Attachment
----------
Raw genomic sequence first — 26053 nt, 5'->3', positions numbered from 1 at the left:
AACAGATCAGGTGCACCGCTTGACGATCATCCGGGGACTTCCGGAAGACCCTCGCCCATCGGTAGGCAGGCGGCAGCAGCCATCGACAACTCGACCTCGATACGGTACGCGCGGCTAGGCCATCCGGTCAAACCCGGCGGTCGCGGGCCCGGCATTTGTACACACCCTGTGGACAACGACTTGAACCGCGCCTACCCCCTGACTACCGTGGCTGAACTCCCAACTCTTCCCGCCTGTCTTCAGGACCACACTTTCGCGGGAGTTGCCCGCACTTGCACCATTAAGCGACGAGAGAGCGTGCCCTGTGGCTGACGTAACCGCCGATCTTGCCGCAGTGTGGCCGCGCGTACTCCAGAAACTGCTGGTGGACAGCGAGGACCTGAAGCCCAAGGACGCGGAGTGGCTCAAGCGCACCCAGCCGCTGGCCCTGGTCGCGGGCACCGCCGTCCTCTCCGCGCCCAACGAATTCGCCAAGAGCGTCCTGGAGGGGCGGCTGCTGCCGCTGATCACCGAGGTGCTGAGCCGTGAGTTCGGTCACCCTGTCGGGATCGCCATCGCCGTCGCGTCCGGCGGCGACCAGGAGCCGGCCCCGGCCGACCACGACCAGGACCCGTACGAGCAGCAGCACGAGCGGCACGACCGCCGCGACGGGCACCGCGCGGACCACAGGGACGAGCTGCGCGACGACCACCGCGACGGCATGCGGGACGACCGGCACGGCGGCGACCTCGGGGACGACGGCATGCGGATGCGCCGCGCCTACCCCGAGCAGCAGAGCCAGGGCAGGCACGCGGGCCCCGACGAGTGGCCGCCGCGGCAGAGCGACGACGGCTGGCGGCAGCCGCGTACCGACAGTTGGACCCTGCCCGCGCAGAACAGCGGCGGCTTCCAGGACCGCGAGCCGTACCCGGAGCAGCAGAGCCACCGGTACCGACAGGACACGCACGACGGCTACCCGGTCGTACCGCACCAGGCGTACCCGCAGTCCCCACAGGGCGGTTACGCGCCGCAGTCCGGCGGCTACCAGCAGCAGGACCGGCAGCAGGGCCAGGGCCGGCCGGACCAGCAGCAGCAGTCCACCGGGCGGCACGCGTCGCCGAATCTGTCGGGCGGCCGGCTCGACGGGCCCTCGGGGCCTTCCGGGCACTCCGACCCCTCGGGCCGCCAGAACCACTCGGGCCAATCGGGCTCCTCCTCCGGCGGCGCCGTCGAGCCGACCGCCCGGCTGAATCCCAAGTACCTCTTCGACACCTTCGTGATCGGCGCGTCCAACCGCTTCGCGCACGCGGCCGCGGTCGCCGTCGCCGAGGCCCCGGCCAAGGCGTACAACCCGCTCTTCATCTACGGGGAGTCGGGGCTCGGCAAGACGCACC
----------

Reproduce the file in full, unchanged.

Raw genomic sequence first — 26053 nt, 5'->3', positions numbered from 1 at the left:
AACAGATCAGGTGCACCGCTTGACGATCATCCGGGGACTTCCGGAAGACCCTCGCCCATCGGTAGGCAGGCGGCAGCAGCCATCGACAACTCGACCTCGATACGGTACGCGCGGCTAGGCCATCCGGTCAAACCCGGCGGTCGCGGGCCCGGCATTTGTACACACCCTGTGGACAACGACTTGAACCGCGCCTACCCCCTGACTACCGTGGCTGAACTCCCAACTCTTCCCGCCTGTCTTCAGGACCACACTTTCGCGGGAGTTGCCCGCACTTGCACCATTAAGCGACGAGAGAGCGTGCCCTGTGGCTGACGTAACCGCCGATCTTGCCGCAGTGTGGCCGCGCGTACTCCAGAAACTGCTGGTGGACAGCGAGGACCTGAAGCCCAAGGACGCGGAGTGGCTCAAGCGCACCCAGCCGCTGGCCCTGGTCGCGGGCACCGCCGTCCTCTCCGCGCCCAACGAATTCGCCAAGAGCGTCCTGGAGGGGCGGCTGCTGCCGCTGATCACCGAGGTGCTGAGCCGTGAGTTCGGTCACCCTGTCGGGATCGCCATCGCCGTCGCGTCCGGCGGCGACCAGGAGCCGGCCCCGGCCGACCACGACCAGGACCCGTACGAGCAGCAGCACGAGCGGCACGACCGCCGCGACGGGCACCGCGCGGACCACAGGGACGAGCTGCGCGACGACCACCGCGACGGCATGCGGGACGACCGGCACGGCGGCGACCTCGGGGACGACGGCATGCGGATGCGCCGCGCCTACCCCGAGCAGCAGAGCCAGGGCAGGCACGCGGGCCCCGACGAGTGGCCGCCGCGGCAGAGCGACGACGGCTGGCGGCAGCCGCGTACCGACAGTTGGACCCTGCCCGCGCAGAACAGCGGCGGCTTCCAGGACCGCGAGCCGTACCCGGAGCAGCAGAGCCACCGGTACCGACAGGACACGCACGACGGCTACCCGGTCGTACCGCACCAGGCGTACCCGCAGTCCCCACAGGGCGGTTACGCGCCGCAGTCCGGCGGCTACCAGCAGCAGGACCGGCAGCAGGGCCAGGGCCGGCCGGACCAGCAGCAGCAGTCCACCGGGCGGCACGCGTCGCCGAATCTGTCGGGCGGCCGGCTCGACGGGCCCTCGGGGCCTTCCGGGCACTCCGACCCCTCGGGCCGCCAGAACCACTCGGGCCAATCGGGCTCCTCCTCCGGCGGCGCCGTCGAGCCGACCGCCCGGCTGAATCCCAAGTACCTCTTCGACACCTTCGTGATCGGCGCGTCCAACCGCTTCGCGCACGCGGCCGCGGTCGCCGTCGCCGAGGCCCCGGCCAAGGCGTACAACCCGCTCTTCATCTACGGGGAGTCGGGGCTCGGCAAGACGCACC